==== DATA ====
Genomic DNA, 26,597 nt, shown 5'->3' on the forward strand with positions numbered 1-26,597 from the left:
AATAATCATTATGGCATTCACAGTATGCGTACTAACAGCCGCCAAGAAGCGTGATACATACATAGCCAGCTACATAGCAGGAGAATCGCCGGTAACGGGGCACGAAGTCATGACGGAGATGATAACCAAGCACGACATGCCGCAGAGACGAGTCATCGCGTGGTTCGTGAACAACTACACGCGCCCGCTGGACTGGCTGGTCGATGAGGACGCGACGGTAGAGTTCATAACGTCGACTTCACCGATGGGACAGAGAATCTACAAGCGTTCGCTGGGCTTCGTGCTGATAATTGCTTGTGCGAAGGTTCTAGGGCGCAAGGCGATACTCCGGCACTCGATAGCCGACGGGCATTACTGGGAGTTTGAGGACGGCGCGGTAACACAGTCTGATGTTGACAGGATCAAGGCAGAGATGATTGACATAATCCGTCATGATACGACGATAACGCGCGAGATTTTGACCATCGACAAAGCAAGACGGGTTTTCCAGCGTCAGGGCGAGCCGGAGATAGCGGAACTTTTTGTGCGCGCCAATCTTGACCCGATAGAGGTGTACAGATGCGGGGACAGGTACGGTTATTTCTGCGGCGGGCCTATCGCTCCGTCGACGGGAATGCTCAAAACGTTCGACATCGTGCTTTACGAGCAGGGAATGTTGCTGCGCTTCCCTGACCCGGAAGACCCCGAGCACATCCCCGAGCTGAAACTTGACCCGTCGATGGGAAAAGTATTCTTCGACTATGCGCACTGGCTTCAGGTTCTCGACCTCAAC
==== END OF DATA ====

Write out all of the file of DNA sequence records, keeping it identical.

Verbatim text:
Genomic DNA, 26,597 nt, shown 5'->3' on the forward strand with positions numbered 1-26,597 from the left:
AATAATCATTATGGCATTCACAGTATGCGTACTAACAGCCGCCAAGAAGCGTGATACATACATAGCCAGCTACATAGCAGGAGAATCGCCGGTAACGGGGCACGAAGTCATGACGGAGATGATAACCAAGCACGACATGCCGCAGAGACGAGTCATCGCGTGGTTCGTGAACAACTACACGCGCCCGCTGGACTGGCTGGTCGATGAGGACGCGACGGTAGAGTTCATAACGTCGACTTCACCGATGGGACAGAGAATCTACAAGCGTTCGCTGGGCTTCGTGCTGATAATTGCTTGTGCGAAGGTTCTAGGGCGCAAGGCGATACTCCGGCACTCGATAGCCGACGGGCATTACTGGGAGTTTGAGGACGGCGCGGTAACACAGTCTGATGTTGACAGGATCAAGGCAGAGATGATTGACATAATCCGTCATGATACGACGATAACGCGCGAGATTTTGACCATCGACAAAGCAAGACGGGTTTTCCAGCGTCAGGGCGAGCCGGAGATAGCGGAACTTTTTGTGCGCGCCAATCTTGACCCGATAGAGGTGTACAGATGCGGGGACAGGTACGGTTATTTCTGCGGCGGGCCTATCGCTCCGTCGACGGGAATGCTCAAAACGTTCGACATCGTGCTTTACGAGCAGGGAATGTTGCTGCGCTTCCCTGACCCGGAAGACCCCGAGCACATCCCCGAGCTGAAACTTGACCCGTCGATGGGAAAAGTATTCTTCGACTATGCGCACTGGCTTCAGGTTCTCGACCTCAAC